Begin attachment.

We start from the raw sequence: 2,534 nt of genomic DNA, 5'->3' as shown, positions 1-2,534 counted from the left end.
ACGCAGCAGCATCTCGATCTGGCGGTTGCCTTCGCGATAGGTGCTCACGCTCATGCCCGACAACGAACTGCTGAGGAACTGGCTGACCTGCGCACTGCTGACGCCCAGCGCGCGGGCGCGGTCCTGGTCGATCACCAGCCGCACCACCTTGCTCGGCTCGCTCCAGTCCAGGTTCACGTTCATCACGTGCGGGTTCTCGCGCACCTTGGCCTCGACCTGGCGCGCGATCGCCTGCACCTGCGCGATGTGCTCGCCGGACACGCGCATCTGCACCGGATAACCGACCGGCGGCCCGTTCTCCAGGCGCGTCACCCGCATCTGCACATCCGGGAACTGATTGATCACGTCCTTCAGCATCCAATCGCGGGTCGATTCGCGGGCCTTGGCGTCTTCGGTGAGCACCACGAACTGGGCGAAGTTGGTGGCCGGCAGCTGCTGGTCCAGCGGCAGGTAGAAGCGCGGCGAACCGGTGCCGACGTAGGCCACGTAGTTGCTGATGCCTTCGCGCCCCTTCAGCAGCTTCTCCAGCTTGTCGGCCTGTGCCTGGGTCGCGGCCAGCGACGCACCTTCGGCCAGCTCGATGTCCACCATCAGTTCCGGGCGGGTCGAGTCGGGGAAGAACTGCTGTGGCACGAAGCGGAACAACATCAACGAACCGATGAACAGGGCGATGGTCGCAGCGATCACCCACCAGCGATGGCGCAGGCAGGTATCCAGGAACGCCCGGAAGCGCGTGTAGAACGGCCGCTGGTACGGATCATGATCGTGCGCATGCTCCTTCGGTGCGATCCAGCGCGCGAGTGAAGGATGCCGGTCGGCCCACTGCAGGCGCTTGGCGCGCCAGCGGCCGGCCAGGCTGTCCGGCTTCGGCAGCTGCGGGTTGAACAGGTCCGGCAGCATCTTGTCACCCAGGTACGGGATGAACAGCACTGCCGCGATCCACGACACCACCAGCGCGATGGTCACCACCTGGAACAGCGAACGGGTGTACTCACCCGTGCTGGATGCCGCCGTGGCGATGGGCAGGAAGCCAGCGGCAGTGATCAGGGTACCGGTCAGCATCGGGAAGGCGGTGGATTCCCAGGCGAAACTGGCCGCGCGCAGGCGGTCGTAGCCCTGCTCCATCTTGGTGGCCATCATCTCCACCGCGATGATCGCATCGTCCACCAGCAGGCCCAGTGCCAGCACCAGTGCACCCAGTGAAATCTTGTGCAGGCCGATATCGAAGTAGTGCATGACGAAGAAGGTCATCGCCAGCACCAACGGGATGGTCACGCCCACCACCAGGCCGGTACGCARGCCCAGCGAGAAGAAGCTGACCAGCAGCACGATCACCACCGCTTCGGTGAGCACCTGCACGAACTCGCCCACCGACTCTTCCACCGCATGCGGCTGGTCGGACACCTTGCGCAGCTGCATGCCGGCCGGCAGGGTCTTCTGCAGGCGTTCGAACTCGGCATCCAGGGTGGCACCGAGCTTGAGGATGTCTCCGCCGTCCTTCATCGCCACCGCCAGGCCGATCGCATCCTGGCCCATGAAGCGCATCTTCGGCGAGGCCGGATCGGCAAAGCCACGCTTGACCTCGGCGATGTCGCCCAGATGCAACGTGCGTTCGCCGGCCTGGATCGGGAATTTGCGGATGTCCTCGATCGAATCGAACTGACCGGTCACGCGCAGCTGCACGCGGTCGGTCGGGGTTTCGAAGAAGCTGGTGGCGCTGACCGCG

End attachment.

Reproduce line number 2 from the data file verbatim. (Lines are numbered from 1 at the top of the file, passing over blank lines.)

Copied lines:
ACGCAGCAGCATCTCGATCTGGCGGTTGCCTTCGCGATAGGTGCTCACGCTCATGCCCGACAACGAACTGCTGAGGAACTGGCTGACCTGCGCACTGCTGACGCCCAGCGCGCGGGCGCGGTCCTGGTCGATCACCAGCCGCACCACCTTGCTCGGCTCGCTCCAGTCCAGGTTCACGTTCATCACGTGCGGGTTCTCGCGCACCTTGGCCTCGACCTGGCGCGCGATCGCCTGCACCTGCGCGATGTGCTCGCCGGACACGCGCATCTGCACCGGATAACCGACCGGCGGCCCGTTCTCCAGGCGCGTCACCCGCATCTGCACATCCGGGAACTGATTGATCACGTCCTTCAGCATCCAATCGCGGGTCGATTCGCGGGCCTTGGCGTCTTCGGTGAGCACCACGAACTGGGCGAAGTTGGTGGCCGGCAGCTGCTGGTCCAGCGGCAGGTAGAAGCGCGGCGAACCGGTGCCGACGTAGGCCACGTAGTTGCTGATGCCTTCGCGCCCCTTCAGCAGCTTCTCCAGCTTGTCGGCCTGTGCCTGGGTCGCGGCCAGCGACGCACCTTCGGCCAGCTCGATGTCCACCATCAGTTCCGGGCGGGTCGAGTCGGGGAAGAACTGCTGTGGCACGAAGCGGAACAACATCAACGAACCGATGAACAGGGCGATGGTCGCAGCGATCACCCACCAGCGATGGCGCAGGCAGGTATCCAGGAACGCCCGGAAGCGCGTGTAGAACGGCCGCTGGTACGGATCATGATCGTGCGCATGCTCCTTCGGTGCGATCCAGCGCGCGAGTGAAGGATGCCGGTCGGCCCACTGCAGGCGCTTGGCGCGCCAGCGGCCGGCCAGGCTGTCCGGCTTCGGCAGCTGCGGGTTGAACAGGTCCGGCAGCATCTTGTCACCCAGGTACGGGATGAACAGCACTGCCGCGATCCACGACACCACCAGCGCGATGGTCACCACCTGGAACAGCGAACGGGTGTACTCACCCGTGCTGGATGCCGCCGTGGCGATGGGCAGGAAGCCAGCGGCAGTGATCAGGGTACCGGTCAGCATCGGGAAGGCGGTGGATTCCCAGGCGAAACTGGCCGCGCGCAGGCGGTCGTAGCCCTGCTCCATCTTGGTGGCCATCATCTCCACCGCGATGATCGCATCGTCCACCAGCAGGCCCAGTGCCAGCACCAGTGCACCCAGTGAAATCTTGTGCAGGCCGATATCGAAGTAGTGCATGACGAAGAAGGTCATCGCCAGCACCAACGGGATGGTCACGCCCACCACCAGGCCGGTACGCARGCCCAGCGAGAAGAAGCTGACCAGCAGCACGATCACCACCGCTTCGGTGAGCACCTGCACGAACTCGCCCACCGACTCTTCCACCGCATGCGGCTGGTCGGACACCTTGCGCAGCTGCATGCCGGCCGGCAGGGTCTTCTGCAGGCGTTCGAACTCGGCATCCAGGGTGGCACCGAGCTTGAGGATGTCTCCGCCGTCCTTCATCGCCACCGCCAGGCCGATCGCATCCTGGCCCATGAAGCGCATCTTCGGCGAGGCCGGATCGGCAAAGCCACGCTTGACCTCGGCGATGTCGCCCAGATGCAACGTGCGTTCGCCGGCCTGGATCGGGAATTTGCGGATGTCCTCGATCGAATCGAACTGACCGGTCACGCGCAGCTGCACGCGGTCGGTCGGGGTTTCGAAGAAGCTGGTGGCGCTGACCGCG